Saturday, December 13, 2014

A couple of words of wisdom. . .

You don't come to church on your terms but on the terms of Christ. . .  and. . . You cannot commune at the altar if you are not in communion with the Church's teaching. . .

Both of these are paraphrases from Archbishop Charles Chaput of Philadelphia.  They were both casual statements that most folks probably overlooked (in his Erasmus Lecture at the First Things addressStrangers in a Strange Land).  As is so often true, simple wisdom is seldom simple.

We are very good at drawing lines and insisting that we will only do what must be done under our own terms.  But this is surely hubris and comical hubris at that.  Like the answer of God to Job, who do you think you are?  And that is the problem.  We think more highly of ourselves than we ought.  We think that we are the mountains and that God must come to us.  Our intellect, our desire, and our feelings reign supreme -- when it comes to what we believe, how we live it, how we worship, etc...

The other statement reminds us that it is impossible to be in communion at the altar and not in communion with the doctrine from the Scriptures and the teaching of the faith that is the context of that altar.  We find it hard to let go of the idea that churches are like filing stations or fast food stops in which we get what we need while surveying the landscape of others who might be at the same place at the same time, but we do not really meet on the level of belief or conviction.  Sunday mornings find us often alone in our convictions and beliefs who come to the altar for our private time with Jesus yet without any real sense of the church larger than ourselves or of our communion with the saints of the ages and the baptized who share with us this common meal.

"I believe," says the person who insists he or she should commune.  That belief is often seen as the currency that purchases the right to be fed on what you think the food is and then you are off on your way.  How foolish we are.  Our communion is never simply an individual matter.  We come as heirs of those who went before us, as people who share a common life in baptism and a common faith in the creed, and as confessors before the world of what the Lord says (not what we think or feel).

The pastor often has the sense that he is the one who must be satisfied that the person believes correctly in the Gospel and all its articles.  That may be true of churches who come together to confess as best they may a common faith but individuals come as sinners whose lives and consciences have been examined, who repent of their sins, who remain the baptized in faith and confession, and who are captive to the Word of the Lord (especially in the context of what it is that they receive there).  Denominational membership is good and wise but it is not enough to possess a membership card.  It is never the card or the membership that makes us worthy but the faith confessed, the sins repented, the belief in Christ's forgiveness, and the desire to receive what the Lord says is there to be received.  We are not the Lord's traffic cops but the stewards of His mysteries yet we dare not take lightly this stewardship.  We must also be faithful if the faithful are to come and receive.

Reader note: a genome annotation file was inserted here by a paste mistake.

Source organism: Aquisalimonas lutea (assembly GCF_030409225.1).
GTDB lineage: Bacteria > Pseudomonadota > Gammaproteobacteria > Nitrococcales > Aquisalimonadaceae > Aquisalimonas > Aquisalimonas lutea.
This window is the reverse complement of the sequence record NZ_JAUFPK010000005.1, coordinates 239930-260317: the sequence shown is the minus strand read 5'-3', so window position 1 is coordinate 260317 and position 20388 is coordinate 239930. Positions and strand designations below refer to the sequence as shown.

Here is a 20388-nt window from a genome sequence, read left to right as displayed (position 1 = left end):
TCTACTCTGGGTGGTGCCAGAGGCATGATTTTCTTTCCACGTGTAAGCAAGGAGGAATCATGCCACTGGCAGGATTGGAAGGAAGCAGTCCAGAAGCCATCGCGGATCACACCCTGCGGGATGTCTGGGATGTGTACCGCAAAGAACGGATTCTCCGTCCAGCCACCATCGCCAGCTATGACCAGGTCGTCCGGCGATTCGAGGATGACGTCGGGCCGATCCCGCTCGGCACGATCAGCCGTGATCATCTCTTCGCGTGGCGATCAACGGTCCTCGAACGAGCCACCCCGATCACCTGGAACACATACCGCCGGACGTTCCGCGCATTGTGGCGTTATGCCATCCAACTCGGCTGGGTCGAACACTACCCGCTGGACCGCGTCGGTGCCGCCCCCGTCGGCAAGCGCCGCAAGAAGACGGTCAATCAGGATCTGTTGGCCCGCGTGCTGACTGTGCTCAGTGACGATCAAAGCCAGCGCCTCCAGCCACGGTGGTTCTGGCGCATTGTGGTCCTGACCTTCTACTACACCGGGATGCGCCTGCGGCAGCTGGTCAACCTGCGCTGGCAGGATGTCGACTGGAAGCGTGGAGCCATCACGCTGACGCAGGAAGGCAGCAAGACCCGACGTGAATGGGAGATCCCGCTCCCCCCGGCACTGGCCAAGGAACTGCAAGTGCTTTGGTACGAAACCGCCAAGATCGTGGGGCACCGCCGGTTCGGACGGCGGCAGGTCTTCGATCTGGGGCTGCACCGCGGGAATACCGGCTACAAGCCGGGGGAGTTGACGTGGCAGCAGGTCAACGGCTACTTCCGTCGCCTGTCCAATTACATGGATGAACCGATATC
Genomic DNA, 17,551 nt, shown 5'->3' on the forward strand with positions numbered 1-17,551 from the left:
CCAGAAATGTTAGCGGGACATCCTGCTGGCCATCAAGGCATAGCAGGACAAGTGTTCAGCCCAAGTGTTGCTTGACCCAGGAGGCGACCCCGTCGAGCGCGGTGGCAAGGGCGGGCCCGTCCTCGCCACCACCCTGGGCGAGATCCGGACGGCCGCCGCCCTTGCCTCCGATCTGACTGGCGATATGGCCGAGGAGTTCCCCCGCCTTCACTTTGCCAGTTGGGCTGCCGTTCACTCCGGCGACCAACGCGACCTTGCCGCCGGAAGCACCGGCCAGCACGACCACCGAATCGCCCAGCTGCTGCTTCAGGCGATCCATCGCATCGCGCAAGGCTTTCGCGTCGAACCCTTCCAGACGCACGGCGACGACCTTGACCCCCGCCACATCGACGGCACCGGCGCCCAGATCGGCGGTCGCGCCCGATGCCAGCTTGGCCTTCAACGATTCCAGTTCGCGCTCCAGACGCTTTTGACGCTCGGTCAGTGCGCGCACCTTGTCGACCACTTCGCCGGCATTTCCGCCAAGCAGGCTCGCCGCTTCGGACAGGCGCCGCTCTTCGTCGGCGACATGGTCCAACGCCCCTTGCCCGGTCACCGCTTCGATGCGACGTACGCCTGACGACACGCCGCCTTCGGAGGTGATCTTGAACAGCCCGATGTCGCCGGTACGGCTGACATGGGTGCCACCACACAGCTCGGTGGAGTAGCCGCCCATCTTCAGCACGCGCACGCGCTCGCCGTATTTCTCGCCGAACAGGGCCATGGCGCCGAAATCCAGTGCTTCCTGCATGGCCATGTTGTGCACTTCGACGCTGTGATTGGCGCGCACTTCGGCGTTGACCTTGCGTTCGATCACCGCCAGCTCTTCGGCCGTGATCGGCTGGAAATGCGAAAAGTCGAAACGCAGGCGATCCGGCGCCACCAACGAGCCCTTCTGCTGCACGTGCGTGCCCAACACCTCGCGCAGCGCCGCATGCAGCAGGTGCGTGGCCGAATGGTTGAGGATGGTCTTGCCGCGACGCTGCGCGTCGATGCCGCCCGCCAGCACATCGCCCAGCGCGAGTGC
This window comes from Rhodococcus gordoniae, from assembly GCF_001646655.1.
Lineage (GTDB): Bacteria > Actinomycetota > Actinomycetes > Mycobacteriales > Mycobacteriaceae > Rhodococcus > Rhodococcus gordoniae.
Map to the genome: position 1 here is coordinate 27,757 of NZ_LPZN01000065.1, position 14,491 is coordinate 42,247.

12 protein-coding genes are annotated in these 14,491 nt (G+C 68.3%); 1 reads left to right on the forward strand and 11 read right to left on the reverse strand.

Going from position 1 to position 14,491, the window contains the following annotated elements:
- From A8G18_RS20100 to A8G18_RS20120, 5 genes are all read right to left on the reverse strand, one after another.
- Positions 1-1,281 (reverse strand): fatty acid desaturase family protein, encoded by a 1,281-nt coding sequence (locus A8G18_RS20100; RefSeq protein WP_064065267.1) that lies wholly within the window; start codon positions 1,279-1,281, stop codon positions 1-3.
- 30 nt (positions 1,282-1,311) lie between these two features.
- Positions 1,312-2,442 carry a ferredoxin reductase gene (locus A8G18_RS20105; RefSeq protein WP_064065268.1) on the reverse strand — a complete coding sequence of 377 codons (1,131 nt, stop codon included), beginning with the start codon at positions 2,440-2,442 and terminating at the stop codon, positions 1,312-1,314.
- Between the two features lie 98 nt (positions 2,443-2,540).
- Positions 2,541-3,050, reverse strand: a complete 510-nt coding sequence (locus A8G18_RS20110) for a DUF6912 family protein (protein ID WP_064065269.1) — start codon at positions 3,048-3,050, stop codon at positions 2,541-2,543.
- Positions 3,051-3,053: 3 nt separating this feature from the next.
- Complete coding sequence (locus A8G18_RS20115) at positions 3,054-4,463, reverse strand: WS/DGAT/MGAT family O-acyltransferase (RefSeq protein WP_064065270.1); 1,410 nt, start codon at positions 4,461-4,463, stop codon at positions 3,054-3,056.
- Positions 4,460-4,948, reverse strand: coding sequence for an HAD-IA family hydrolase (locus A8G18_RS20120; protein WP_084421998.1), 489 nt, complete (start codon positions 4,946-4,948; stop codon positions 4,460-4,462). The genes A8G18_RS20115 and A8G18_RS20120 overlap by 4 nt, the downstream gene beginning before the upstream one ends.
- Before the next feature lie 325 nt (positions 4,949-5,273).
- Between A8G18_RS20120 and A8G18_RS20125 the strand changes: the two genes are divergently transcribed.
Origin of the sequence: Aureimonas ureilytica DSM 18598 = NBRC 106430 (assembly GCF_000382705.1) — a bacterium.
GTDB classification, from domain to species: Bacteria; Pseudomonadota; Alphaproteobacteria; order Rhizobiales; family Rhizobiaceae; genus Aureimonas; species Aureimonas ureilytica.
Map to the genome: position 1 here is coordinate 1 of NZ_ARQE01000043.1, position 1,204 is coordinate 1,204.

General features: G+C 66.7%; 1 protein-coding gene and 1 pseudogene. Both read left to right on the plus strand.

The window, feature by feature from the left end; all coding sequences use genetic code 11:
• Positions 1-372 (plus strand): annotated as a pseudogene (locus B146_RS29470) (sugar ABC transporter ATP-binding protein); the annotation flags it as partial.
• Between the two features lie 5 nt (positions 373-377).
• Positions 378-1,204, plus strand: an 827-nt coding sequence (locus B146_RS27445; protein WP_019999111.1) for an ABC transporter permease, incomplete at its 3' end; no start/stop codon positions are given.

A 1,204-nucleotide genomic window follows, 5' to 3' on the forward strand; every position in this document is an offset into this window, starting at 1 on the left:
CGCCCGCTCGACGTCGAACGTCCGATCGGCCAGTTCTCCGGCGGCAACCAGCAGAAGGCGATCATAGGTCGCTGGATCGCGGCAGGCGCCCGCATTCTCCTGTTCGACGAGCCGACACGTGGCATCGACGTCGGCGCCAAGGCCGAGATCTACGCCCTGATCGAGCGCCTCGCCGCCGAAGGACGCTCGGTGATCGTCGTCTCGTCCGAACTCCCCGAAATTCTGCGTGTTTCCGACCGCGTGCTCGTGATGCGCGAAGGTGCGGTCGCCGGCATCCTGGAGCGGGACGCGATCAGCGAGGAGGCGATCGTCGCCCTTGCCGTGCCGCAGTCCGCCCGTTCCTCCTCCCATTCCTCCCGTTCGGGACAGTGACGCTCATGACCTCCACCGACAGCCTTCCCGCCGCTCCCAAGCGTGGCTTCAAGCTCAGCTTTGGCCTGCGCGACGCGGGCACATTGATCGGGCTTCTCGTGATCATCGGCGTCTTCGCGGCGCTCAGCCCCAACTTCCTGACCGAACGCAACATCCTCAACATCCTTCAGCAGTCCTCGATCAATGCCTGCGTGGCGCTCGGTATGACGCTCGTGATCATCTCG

In the end Chaput reminds us that it is too easy for us to come to God on our own terms, with demands to be satisfied, expectations to be met, agendas to be accomplished, hopes to be fulfilled, and desires to be satisfied.  Too often none of these has much to do with what is really wrong (sin and its death), little is related to the painful distance these create (between God and us and one to another), and hardly ever is the call to repentance received well (with contrition, confession, and faith).

It is therefore entirely likely that we have grown to see Holy Communion as personal, private, and individual and therefore another of our many expected and demanded rights.  We decide not only if we commune but what it means to commune and what is or is not there for us in that communion.  We are not captive to the Word either as a people together in the Lord's House, on the Lord's Day, or as individuals who live both because of and under that Word.

Pastors and people are equally to blame and equally guilty of the tyranny of me, my thoughts, my opinions, and my desires.  The Lord is constantly at work drawing us out of ourselves and into His gracious presence. . . if only we would let Him. . .

Just some ramblin' thoughts on a couple of sentences culled from an hour long presentation. . .  and one that was worth the time to listen. . .

2 comments:

John J. Flanagan said...

In many respects you are correct. We often do come to God with an attitude of "What can you do for me?" Or "What have you done for me lately?" I try earnestly to avoid this type of thinking, focusing on the assurance that God is my Heavenly Father and my Creator. I am His child and have been saved by grace through the blood of Jesus. I worship God not simply from duty, but from desire to know Him, love Him, do His will. I bring my petitions to Him and my problems, however, I respect His will to in all situations, even painful ones. I know with certainty and assurance that on the appointed day my earthly journey will end here, and I will see Him face to face, For me, my Christian faith is very personal and my relationship to my God is absolute and unending.

William Tighe said...

"In many respects you are correct."

That seems to imply that in some respects Pastor Peters is incorrect. Care to explain?